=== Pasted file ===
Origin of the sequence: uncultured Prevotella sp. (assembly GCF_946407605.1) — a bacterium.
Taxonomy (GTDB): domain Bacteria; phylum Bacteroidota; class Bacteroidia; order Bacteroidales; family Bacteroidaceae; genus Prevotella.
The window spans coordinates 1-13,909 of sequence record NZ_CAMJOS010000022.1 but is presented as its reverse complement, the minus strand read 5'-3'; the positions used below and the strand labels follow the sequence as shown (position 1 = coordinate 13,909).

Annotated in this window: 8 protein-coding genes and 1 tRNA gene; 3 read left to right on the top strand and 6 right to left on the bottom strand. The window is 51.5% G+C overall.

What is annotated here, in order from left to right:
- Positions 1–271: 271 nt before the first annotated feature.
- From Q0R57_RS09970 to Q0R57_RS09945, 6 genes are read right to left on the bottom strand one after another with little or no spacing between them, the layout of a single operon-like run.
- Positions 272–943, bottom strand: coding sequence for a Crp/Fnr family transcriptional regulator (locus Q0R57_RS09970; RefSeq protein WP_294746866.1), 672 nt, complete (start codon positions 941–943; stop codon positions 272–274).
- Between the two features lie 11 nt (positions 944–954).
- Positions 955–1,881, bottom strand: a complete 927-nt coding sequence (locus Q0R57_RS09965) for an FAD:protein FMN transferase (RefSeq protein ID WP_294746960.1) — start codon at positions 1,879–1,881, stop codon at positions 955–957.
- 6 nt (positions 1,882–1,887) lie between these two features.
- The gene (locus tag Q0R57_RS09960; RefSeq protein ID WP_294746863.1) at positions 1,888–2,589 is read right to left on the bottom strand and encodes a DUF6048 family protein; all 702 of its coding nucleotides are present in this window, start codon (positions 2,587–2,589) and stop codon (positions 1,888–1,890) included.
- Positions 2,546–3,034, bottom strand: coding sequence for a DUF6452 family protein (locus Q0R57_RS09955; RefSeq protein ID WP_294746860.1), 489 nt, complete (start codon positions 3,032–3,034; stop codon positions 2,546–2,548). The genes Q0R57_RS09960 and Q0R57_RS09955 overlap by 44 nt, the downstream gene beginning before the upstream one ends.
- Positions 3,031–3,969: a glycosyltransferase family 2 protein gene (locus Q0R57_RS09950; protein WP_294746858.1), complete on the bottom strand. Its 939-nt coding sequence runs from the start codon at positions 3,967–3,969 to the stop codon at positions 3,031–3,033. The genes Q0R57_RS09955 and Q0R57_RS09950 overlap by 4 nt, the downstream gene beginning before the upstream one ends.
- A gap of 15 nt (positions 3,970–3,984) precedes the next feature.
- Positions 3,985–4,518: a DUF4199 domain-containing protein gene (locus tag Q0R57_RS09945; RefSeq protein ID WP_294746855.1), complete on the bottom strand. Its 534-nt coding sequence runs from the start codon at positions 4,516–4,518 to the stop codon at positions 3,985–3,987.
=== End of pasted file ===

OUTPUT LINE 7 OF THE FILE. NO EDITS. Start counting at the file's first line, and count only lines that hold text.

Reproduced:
- From Q0R57_RS09970 to Q0R57_RS09945, 6 genes are read right to left on the bottom strand one after another with little or no spacing between them, the layout of a single operon-like run.